The nominal reason that all this suffering is to be afflicted on Tunisia (or any other debtor country in the global south) is so that it may bring its public debt down to what the IMF et al consider a sustainable level. Alas, even if taken on its own cruel terms, the policies being recommended will probably end up backfiring. By compressing aggregate demand, after all, you also inevitably compress your potential tax revenues. No healthy revenue streams-->no hope of consistently balancing budgets.
(3) Per new amendments to the Commercial Companies Law, the UAE is, as of June 1, to allow 100% foreign ownership of onshore companies for the first time.
Though old hat when it comes to political economy in the UAE, the move is likely to deepen the transnational character of the regime's ruling coalition--with non-national capitalists coming to play an increasing role in sustaining profit rates and buttressing the various royal families. One can expect it will also facilitate the tax avoidance efforts of multinational firms, who may seek to use mergers & acquisitions to move their capital to the Emirates or to take advantage of the many opportunities for that Dubai affords when it comes to money laundering.
(4) Lieutenant Colonel Matthew Lohmeier, a commander in the (checks notes) United States' Space Force, was fired this week after he went on a podcast to promote his new book (again checks notes) "Irresistible Revolution: Marxism's Goal of Conquest & The Unmaking of the American Military."
The main thesis articulated in Lohmeier's book and podcast appearance looks to be that institutions throughout the United States, inclusive of the military, have been taken over by "Neo-Marxist" ideas and practices, as is evinced, in the author's mind, by the rise of diversity and inclusion training as well as by the hegemony of, you guessed it, critical race theory.
The paranoid style adopted by numpties like this guy is truly something to behold. What is most notable to my mind is that unlike previous generations of reactionary malcontents, our contemporaries cannot even be bothered to devote the minimal amount of work needed to either define a coherent enemy or to construct a superficially consistent conspiracy.
Anyway, though he does not seem to know what Marxism is, let us hope Lohmeier is right and that the American military is indeed in the midst of being taken over by such elements.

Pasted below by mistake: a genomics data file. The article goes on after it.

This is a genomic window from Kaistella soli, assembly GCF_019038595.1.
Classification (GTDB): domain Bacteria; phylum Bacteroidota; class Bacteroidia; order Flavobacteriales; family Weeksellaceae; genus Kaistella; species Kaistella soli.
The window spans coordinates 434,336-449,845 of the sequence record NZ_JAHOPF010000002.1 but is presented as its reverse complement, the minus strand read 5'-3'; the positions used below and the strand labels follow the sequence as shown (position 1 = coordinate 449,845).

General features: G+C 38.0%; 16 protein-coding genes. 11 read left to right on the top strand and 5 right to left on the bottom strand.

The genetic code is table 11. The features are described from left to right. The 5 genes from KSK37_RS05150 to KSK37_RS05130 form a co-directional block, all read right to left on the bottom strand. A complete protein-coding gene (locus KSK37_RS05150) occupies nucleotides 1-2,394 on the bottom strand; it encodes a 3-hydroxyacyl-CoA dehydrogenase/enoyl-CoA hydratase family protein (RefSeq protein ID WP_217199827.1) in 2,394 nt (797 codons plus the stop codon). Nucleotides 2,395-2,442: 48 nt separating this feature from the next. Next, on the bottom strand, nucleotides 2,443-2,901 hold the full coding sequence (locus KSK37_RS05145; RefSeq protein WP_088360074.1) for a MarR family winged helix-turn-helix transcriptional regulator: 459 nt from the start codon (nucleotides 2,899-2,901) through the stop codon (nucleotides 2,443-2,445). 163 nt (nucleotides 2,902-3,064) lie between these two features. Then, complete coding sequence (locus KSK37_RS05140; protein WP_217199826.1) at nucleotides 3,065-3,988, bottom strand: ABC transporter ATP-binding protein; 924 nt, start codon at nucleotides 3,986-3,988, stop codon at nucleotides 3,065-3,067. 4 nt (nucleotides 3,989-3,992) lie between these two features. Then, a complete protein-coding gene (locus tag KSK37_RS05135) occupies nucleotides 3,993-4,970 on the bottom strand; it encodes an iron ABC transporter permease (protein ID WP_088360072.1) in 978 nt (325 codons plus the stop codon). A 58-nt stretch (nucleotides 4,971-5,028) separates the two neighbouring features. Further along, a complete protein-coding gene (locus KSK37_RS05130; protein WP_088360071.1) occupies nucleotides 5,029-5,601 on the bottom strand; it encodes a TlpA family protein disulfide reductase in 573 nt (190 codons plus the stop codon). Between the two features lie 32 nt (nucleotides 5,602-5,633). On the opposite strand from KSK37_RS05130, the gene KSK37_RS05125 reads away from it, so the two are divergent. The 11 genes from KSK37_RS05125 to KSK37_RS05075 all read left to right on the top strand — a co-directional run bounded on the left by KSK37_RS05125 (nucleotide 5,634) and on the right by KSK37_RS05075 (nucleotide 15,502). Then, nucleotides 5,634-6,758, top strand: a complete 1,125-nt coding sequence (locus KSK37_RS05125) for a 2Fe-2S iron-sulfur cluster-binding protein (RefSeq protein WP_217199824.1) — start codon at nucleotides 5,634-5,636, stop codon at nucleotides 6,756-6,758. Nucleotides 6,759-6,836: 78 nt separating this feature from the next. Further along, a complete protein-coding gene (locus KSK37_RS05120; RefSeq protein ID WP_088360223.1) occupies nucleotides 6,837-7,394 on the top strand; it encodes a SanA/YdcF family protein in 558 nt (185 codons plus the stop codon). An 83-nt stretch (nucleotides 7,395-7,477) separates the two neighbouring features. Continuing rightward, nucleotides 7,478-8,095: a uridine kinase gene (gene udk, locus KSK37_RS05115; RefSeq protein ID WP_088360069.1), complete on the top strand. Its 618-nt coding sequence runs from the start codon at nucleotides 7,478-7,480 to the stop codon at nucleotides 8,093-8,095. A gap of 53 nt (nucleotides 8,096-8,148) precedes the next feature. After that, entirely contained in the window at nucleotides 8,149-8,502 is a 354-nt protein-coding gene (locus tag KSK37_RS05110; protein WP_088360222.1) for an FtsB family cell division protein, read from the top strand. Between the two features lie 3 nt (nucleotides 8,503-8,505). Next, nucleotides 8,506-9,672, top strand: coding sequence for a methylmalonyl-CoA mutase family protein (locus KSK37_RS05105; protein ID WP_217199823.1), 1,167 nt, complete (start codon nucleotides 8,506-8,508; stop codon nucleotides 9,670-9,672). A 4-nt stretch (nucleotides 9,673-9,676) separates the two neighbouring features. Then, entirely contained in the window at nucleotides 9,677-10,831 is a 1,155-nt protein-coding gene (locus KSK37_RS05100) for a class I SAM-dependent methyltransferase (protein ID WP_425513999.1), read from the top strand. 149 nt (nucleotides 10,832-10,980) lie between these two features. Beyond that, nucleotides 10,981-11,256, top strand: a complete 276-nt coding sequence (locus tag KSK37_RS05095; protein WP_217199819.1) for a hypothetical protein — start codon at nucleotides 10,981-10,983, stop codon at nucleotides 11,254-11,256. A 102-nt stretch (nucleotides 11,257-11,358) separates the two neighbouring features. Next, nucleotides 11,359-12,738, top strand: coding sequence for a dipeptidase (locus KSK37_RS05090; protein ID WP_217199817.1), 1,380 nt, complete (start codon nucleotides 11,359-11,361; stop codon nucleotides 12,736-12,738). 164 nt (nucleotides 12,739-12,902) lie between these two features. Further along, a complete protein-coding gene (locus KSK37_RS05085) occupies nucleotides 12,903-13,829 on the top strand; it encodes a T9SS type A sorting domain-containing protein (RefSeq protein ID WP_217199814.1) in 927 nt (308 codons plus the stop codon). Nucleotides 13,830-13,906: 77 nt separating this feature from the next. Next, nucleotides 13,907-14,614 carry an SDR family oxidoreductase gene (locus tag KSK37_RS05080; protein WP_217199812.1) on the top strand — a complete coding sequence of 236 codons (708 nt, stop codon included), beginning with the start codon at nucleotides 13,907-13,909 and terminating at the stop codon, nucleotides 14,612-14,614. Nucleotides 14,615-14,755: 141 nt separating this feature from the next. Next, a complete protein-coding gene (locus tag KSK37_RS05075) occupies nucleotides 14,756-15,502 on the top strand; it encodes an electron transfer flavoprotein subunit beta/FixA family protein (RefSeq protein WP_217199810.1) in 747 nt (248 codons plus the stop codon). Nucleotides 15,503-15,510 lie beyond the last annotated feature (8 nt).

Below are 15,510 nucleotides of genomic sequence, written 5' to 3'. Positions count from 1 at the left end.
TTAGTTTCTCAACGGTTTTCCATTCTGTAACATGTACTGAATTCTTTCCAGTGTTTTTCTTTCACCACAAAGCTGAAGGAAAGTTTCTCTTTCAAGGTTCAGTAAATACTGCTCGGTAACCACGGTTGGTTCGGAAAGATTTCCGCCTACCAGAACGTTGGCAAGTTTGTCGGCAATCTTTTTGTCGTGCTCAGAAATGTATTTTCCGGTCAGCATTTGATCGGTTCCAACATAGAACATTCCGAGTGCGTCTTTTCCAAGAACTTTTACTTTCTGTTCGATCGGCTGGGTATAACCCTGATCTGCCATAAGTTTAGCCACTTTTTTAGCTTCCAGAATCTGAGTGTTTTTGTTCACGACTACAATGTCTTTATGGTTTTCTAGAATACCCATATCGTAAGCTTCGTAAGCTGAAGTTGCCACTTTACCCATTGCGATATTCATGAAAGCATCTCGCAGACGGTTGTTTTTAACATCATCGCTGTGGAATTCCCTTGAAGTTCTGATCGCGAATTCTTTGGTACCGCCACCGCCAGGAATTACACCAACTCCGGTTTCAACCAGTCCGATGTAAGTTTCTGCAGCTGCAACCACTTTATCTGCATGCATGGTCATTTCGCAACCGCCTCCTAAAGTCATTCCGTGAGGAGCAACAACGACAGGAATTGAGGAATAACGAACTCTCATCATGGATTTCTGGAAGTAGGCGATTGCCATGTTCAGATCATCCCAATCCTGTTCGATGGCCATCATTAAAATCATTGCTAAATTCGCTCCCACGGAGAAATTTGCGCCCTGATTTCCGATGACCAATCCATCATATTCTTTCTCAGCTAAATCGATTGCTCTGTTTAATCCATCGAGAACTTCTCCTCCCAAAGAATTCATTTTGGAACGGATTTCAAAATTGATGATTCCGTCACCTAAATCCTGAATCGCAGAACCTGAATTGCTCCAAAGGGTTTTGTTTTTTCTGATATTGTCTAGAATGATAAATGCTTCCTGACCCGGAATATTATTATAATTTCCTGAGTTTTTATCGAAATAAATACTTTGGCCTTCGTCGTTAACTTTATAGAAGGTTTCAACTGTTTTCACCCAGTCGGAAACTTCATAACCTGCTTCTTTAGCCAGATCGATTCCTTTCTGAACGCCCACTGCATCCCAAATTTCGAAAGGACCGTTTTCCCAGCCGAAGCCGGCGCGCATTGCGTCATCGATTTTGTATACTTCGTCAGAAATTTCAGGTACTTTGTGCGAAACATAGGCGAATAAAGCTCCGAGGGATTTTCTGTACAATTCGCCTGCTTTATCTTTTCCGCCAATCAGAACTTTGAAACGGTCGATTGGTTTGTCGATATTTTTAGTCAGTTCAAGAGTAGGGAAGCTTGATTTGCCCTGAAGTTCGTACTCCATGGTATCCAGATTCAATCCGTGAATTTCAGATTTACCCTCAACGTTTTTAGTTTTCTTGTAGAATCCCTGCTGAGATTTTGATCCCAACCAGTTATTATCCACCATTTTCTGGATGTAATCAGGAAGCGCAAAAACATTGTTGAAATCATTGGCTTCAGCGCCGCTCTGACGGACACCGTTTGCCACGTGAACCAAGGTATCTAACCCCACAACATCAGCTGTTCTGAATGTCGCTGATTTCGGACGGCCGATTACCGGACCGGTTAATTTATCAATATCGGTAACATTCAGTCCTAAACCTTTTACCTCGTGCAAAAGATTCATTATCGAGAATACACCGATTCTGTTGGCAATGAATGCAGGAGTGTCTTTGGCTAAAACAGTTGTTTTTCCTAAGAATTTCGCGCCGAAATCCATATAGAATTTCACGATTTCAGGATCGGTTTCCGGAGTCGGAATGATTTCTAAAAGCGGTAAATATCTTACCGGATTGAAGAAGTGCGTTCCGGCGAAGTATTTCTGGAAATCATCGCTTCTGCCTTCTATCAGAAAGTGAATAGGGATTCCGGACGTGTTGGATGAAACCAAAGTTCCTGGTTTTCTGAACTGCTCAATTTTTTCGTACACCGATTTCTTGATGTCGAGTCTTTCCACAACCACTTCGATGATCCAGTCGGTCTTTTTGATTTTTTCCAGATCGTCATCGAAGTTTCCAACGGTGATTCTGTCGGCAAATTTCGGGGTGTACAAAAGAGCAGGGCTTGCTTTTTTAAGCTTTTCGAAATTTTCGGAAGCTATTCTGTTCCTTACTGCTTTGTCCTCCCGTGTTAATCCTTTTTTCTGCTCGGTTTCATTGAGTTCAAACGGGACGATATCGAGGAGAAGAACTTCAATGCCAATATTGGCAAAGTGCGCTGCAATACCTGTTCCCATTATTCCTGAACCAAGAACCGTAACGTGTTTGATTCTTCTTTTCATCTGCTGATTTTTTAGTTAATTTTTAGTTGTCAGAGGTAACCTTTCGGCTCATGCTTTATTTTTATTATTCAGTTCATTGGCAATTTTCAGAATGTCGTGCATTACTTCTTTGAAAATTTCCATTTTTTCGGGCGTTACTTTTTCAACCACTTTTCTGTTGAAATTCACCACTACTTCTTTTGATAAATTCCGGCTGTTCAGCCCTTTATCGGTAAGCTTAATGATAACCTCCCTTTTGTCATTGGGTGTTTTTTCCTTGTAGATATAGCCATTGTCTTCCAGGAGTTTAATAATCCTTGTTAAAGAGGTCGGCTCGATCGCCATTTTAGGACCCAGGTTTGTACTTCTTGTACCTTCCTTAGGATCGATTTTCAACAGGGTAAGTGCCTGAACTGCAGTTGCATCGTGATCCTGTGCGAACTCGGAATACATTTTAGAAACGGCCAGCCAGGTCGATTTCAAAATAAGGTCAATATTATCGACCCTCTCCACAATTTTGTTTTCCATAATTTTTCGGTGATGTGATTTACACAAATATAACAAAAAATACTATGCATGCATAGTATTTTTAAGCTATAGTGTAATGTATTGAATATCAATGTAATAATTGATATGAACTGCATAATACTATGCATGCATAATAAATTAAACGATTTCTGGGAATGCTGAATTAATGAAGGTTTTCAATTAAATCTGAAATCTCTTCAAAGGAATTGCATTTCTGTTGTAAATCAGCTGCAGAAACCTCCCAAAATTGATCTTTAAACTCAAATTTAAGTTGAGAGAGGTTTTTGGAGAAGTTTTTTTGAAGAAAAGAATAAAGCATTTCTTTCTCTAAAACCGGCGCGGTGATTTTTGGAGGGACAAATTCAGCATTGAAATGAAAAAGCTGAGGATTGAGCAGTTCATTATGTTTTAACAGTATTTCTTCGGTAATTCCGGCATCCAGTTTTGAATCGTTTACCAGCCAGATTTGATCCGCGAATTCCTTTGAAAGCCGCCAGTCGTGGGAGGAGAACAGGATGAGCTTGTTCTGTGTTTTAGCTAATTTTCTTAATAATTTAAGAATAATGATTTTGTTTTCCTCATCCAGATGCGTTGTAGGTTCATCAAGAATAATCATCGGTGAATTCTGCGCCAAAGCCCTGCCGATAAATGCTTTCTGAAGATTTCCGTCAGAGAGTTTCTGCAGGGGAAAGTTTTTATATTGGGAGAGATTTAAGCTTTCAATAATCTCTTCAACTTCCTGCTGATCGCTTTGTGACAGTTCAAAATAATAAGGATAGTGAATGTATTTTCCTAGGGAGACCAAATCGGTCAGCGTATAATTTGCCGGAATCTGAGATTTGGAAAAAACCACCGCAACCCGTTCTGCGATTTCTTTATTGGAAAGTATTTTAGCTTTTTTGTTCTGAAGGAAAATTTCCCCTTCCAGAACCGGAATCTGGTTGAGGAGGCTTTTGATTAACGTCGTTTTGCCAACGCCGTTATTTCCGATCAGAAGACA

(5) A poll was recently conducted to query which animals men and women thought they could beat in a fight. The findings are quite interesting.
22% of men think they can defeat a chimpanzee in combat, which is, frankly, insane.
(6) Though the world is shrinking the spaces within which it is allowed to exist, pastoralism is still hanging on in many parts. Here, you can see 1400 sheep begin their 30 day, 580 kilometer journey from Sierra de Fuentes in Spain to pasture lands in Leon.
(7) UNCTAD, Eurodad, and MSP Alternatives put out a new report examining how public banks across the world have responded to the pandemic. More than a retrospective, based on a review of best practices, the report also posits how public finance can be used going forward in order to both help deal with our current crisis and in order to deliver a more just, sustainable, and prosperous future for all.
A lot of brilliant people are involved with the writing and editing of the manuscript, so give it a look if the topic interests.
(8) Over at Carnegie, a new edited volume overseen by Frederic Wehrey and Michelle Dunne provides a rather comprehensive look at the folly of the United States' foreign policy engagements with the Middle East. In adopting a securitized approach--one "anchored in conventional arms transfers, brick-and-mortar military basing, and bilateral ties with autocratic Arab states that privileged military-to-military relations over other forms of American influence"--the US has, in the authors' telling, done little beyond lacing the pockets of defense contractors and enabling a rather vile collection of local allies to perpetuate strategic and human catastrophes.
(9) On Tuesday, Representative Katie Porter put up another one of those poster-board presentations where she eviscerates the ideological nonsense put forth by many of America's finest kleptocrats. On this occasion, the industry in question is biotech, and the man subjected to her inquiry is the CEO of Abbvie Pharmaceuticals. As Ms. Porter shows, all these myths of skyrocketing drug prices being the cost of innovation is absolute bunk.
(10) Here's a video of a wolf doing his first ever howls. He/she is pretty dope.
Have a great weekend.